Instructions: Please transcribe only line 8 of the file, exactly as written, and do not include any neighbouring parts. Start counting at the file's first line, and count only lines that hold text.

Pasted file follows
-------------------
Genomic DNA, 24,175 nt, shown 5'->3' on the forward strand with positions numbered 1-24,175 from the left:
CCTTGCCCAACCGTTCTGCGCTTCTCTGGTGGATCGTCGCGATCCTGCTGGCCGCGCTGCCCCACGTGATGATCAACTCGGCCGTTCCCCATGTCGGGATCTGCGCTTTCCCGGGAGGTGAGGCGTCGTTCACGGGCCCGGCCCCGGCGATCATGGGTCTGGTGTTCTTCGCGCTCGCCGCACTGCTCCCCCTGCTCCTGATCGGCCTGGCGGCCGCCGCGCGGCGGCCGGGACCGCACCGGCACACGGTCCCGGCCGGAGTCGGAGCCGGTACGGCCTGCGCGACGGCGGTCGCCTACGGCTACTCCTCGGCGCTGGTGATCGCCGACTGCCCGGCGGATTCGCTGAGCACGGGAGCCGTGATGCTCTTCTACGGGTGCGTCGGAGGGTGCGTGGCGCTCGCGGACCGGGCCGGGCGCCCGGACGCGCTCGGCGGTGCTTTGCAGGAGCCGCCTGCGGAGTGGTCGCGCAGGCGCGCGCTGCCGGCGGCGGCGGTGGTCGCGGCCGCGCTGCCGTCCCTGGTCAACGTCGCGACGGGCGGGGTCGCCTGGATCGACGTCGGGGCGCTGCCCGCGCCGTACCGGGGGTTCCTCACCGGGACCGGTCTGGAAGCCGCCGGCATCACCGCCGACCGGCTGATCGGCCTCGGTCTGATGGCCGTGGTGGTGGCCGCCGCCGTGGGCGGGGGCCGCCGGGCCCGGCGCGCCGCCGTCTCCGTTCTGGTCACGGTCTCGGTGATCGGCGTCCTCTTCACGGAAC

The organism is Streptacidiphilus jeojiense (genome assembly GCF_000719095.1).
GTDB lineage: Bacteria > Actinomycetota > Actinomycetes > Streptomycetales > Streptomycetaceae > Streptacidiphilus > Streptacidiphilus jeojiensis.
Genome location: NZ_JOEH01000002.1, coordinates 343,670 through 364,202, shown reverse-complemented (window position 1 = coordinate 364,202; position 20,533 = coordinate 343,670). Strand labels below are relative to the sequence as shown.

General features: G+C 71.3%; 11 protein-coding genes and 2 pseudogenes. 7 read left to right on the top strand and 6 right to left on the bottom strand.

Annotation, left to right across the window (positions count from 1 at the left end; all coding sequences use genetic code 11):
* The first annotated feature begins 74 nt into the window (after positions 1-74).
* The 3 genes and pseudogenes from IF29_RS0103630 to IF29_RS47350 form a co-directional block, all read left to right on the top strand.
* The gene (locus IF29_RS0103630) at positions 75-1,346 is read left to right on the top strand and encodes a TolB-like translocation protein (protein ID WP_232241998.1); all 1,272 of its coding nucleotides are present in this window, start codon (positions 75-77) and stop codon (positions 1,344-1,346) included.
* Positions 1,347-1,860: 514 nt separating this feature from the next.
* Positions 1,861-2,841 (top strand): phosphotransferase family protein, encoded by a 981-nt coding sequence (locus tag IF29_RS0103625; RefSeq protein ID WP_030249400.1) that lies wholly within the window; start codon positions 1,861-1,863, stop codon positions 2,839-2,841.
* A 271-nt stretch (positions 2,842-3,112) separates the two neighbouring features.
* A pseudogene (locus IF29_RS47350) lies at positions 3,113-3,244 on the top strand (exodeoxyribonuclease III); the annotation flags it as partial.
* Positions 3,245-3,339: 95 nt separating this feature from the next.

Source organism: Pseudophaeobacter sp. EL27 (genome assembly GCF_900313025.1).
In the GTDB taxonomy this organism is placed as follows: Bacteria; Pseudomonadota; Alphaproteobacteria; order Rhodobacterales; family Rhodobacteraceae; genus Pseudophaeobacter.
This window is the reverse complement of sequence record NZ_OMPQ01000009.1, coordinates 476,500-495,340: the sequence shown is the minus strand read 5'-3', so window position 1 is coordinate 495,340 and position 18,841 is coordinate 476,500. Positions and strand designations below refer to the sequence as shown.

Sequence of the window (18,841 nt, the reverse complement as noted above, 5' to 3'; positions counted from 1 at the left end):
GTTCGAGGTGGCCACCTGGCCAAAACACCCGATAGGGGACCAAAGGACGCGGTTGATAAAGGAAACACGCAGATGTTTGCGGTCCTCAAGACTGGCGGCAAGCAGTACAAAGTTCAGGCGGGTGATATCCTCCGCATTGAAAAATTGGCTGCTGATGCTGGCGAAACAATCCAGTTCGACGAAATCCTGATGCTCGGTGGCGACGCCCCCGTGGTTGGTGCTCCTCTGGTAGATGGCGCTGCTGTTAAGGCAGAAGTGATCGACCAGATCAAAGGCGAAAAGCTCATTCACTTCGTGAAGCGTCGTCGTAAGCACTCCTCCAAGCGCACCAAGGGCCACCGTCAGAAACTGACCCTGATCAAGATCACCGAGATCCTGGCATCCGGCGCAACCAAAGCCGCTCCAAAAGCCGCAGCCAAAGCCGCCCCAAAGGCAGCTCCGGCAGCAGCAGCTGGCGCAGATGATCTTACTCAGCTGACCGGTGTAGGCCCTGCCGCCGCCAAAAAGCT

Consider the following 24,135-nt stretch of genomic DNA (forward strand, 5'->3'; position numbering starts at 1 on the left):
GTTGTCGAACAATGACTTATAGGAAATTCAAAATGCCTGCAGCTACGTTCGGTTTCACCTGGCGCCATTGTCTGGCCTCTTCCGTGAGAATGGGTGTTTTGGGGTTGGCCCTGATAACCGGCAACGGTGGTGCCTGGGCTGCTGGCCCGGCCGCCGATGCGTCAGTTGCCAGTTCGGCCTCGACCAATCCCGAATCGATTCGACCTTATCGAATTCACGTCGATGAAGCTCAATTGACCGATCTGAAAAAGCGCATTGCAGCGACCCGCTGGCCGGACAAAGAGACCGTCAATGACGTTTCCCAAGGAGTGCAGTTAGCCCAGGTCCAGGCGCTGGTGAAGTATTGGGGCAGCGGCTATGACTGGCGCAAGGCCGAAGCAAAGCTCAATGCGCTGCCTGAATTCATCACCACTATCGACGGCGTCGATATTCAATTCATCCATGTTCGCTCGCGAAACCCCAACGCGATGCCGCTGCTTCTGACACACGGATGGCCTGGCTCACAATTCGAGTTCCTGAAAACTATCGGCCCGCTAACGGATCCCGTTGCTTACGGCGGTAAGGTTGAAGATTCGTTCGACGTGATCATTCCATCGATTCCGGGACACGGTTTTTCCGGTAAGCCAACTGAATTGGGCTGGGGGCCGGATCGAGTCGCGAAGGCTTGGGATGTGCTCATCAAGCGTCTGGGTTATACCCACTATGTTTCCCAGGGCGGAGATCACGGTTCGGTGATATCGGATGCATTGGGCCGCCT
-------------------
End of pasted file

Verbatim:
* The first annotated feature begins 74 nt into the window (after positions 1-74).